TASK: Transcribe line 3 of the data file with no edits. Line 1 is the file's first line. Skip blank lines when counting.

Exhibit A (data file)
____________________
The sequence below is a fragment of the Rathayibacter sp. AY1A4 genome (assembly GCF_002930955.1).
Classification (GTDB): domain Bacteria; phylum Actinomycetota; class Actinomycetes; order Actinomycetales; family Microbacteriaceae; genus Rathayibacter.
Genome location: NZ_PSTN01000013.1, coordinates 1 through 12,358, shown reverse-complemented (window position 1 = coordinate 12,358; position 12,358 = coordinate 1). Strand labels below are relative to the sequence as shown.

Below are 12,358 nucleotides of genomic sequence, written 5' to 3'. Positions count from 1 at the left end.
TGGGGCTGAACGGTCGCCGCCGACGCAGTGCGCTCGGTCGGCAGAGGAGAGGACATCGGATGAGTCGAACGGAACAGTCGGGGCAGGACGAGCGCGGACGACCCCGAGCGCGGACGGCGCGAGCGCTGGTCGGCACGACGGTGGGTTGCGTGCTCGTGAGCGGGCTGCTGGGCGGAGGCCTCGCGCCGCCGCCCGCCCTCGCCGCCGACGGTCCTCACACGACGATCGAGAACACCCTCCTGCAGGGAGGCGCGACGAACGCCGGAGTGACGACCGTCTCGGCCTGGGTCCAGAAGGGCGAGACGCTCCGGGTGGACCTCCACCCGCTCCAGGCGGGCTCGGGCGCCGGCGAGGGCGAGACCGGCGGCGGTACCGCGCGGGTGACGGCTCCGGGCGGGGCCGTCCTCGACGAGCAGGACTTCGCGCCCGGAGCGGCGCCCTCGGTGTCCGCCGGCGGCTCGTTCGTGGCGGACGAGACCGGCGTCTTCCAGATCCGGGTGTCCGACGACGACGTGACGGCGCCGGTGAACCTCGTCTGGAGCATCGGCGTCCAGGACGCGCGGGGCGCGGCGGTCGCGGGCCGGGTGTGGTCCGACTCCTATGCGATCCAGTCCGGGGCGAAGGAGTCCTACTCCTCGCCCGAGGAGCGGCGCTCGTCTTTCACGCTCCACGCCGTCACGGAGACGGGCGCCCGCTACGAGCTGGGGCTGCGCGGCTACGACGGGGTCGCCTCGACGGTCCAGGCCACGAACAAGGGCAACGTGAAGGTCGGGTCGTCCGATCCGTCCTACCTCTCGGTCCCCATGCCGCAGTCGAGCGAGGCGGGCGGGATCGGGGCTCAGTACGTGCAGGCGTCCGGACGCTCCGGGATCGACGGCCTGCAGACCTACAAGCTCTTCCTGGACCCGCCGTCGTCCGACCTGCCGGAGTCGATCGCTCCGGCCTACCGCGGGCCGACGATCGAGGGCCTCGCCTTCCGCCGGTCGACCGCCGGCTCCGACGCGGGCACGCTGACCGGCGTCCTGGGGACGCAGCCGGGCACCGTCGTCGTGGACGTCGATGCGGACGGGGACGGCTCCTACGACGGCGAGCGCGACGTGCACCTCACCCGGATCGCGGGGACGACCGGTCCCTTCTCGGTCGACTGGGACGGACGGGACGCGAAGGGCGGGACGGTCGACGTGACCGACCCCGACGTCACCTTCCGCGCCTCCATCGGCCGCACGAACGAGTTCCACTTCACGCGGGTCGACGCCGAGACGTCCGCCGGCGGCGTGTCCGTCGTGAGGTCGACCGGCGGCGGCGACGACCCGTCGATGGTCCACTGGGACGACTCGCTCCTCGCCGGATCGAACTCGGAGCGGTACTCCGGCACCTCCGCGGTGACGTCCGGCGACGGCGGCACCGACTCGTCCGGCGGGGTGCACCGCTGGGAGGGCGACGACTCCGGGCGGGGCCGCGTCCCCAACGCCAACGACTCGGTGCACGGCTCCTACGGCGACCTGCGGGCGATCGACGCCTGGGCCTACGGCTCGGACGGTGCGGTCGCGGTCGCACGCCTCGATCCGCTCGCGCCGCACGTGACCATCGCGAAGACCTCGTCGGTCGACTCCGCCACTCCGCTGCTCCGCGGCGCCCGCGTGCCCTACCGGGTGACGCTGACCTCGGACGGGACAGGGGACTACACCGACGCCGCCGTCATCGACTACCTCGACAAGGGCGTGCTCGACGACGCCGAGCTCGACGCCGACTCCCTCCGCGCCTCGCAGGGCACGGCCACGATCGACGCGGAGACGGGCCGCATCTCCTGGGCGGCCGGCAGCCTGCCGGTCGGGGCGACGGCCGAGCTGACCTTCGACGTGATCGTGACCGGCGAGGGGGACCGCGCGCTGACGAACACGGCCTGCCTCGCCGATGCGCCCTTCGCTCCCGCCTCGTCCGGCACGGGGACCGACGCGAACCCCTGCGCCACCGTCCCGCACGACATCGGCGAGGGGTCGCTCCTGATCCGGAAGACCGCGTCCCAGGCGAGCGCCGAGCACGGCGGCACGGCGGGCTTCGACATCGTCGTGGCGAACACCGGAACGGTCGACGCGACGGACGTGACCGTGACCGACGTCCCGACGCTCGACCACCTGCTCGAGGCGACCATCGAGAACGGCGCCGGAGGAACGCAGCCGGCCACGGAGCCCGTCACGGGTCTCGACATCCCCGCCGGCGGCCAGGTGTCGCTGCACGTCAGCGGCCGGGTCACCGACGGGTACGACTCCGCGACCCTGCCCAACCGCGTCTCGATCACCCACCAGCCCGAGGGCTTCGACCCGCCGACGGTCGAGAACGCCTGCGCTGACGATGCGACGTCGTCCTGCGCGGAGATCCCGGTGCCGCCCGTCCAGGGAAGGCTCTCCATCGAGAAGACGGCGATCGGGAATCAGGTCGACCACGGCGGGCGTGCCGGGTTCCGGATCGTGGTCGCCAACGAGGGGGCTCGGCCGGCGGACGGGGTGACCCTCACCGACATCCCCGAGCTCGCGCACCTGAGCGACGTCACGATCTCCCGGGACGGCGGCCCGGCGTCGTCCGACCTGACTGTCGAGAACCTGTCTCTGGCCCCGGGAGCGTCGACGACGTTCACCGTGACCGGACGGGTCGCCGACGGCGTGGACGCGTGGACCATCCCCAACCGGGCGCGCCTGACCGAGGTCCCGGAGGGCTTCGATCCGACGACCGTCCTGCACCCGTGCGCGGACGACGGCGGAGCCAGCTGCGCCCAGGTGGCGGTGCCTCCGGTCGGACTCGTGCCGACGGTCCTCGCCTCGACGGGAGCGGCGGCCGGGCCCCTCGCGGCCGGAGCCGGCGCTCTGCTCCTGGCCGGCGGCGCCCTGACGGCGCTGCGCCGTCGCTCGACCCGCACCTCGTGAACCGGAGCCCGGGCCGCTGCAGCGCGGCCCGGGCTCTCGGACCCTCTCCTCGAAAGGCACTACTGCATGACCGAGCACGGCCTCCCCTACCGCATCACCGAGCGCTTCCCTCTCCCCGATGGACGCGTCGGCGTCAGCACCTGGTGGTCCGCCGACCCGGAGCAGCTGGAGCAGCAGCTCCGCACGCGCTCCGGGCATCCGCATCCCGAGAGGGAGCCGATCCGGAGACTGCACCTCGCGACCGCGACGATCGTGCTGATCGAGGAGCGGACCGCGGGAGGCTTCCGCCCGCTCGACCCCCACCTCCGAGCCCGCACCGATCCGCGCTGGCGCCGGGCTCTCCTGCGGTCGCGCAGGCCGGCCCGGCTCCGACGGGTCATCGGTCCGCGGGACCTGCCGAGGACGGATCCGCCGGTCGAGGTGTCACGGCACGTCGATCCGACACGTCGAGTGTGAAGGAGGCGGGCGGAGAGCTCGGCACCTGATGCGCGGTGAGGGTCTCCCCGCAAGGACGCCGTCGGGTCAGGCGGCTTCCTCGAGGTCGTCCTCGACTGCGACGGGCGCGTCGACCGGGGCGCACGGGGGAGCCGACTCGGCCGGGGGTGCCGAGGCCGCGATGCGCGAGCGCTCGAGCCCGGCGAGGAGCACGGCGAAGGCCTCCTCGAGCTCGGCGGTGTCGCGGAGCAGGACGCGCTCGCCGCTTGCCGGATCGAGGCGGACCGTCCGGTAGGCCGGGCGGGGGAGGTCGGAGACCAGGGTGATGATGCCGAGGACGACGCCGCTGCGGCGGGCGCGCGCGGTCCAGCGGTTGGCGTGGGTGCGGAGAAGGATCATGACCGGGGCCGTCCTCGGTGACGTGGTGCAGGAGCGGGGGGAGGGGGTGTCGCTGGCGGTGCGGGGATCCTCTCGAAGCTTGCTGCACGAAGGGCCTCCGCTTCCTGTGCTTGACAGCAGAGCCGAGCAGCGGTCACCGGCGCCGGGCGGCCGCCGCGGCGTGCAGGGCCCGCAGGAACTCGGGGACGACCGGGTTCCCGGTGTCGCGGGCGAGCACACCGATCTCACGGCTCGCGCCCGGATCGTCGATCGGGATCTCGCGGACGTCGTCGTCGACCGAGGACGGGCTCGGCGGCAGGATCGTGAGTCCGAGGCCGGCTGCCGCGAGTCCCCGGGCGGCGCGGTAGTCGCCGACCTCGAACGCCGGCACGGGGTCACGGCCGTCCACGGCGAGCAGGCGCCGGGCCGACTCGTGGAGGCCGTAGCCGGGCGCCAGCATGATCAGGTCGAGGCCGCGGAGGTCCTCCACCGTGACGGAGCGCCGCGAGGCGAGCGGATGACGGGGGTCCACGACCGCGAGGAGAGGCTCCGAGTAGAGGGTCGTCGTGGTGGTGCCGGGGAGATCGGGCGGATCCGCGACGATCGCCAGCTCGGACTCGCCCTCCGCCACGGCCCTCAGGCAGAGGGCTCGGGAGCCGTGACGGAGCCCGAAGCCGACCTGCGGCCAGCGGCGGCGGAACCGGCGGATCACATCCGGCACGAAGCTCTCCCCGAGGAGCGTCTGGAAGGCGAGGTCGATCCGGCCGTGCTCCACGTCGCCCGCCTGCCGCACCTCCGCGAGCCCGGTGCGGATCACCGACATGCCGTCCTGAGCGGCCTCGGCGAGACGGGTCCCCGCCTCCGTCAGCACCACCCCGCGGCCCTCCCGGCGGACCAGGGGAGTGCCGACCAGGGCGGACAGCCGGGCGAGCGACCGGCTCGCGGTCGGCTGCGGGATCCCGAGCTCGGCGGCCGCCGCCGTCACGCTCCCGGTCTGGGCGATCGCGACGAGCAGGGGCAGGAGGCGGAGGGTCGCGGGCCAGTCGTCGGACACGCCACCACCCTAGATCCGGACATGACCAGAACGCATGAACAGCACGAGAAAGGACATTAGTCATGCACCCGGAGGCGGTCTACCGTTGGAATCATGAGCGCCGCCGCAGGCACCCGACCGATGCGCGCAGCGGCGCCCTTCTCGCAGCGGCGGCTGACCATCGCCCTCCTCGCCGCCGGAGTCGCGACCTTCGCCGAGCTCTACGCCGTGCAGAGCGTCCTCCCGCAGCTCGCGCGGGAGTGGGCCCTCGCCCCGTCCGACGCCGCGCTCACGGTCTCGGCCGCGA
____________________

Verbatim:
Genome location: NZ_PSTN01000013.1, coordinates 1 through 12,358, shown reverse-complemented (window position 1 = coordinate 12,358; position 12,358 = coordinate 1). Strand labels below are relative to the sequence as shown.